President Mahama has condemned the killing of 12 persons including some journalists of the French satirical magazine, Charlie Hebdo in Paris on Wednesday.
The killing has been described as a terrorist act carried out by persons believed to have a link to an extremist Islamic organization.
French police have currently surrounded a building in a northern town where two men suspected of the massacre are said to be holding a hostage.
The attackers, who shouted Islamist slogans, are believed to have been angered by the satirical magazine’s irreverent depictions of the Prophet Muhammad.
But speaking at the 83rd annual congress of the Ahmadiya Muslim Mission at Pomadze in the Central region, President John Mahama said the action is condemnable and does not resonate with the faith the attackers claim they belong to.
“Terrorist action in Paris led to the condemnable loss of 12 lives. We see brutal beheadings posted on the internet and nearer home we have the activities of Boko Haram abducting and killing young school boys and girls.
“All this is done in the name of religion, justified by theology. Are we reading the same holy books or we are interpreting them differently?” he questioned.
A Muslim scholar in Ghana, Sheik Ibrahim Ibn Saana has called for the media to stop the attacks on the Islamic faith.
He tells Joy News although the acts of the attackers must be condemned, the media must refrain from making a mockery of the religion.
“I think respect for each others’ religion and humanity should cause one to be circumspect in the exercise of their journalistic duties.”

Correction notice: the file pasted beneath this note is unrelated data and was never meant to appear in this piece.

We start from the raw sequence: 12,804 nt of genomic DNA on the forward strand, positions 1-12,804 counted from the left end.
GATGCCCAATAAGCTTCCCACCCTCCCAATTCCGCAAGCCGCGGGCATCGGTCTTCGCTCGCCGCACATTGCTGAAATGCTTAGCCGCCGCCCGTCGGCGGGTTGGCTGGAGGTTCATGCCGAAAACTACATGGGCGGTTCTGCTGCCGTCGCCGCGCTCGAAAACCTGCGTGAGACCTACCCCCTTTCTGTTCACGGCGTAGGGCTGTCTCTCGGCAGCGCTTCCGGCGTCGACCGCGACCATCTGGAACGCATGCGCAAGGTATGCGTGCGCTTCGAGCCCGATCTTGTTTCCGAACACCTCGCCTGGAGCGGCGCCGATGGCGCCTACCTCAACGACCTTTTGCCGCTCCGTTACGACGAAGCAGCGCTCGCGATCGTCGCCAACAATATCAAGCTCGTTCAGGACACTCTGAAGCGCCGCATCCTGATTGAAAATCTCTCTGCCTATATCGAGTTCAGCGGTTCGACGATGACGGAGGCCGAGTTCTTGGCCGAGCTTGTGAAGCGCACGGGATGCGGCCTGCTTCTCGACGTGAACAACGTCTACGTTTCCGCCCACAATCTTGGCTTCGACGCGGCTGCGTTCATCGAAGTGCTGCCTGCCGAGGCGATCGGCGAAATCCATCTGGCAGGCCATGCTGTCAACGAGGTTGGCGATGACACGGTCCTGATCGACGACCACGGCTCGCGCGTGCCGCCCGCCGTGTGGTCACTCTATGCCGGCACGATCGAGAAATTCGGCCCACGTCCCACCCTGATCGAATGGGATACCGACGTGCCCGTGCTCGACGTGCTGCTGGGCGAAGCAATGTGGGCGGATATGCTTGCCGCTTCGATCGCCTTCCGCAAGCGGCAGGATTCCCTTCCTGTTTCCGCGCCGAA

Sheik Saana said he totally condemns the act by the terrorists because Islam does not allow violence or the disrespect for human rights.
“Islam abhors injustice; Islam abhors violence so if someone decides to perpetuate an act in the name of avenging what he calls a crime that has been committed to Islam then the person is acting on his own accord.
“Because Islam will not allow innocent civilians to be killed out of nothing and I urge all well-meaning Muslim scholars in Ghana as well as those around the world to condemn these acts that are perpetuated on these innocent people”, he continued.
He advised journalists to be circumspect in the way they go about their duties in order that they do not instigate violence.
“As much as I condemn these acts I also ask these journalists to be circumspect in the way they use their pen and ink because you can use it to promote peace but you can also use it to commit crime and in this case what has happened is unfortunate to both Muslims and non-Muslims alike but journalists have pushed the freedom of speech to a different direction.”
I think Respect for each others’ religion and humanity should cause one to be circumspect in the exercise of their journalistic duties,” he added.
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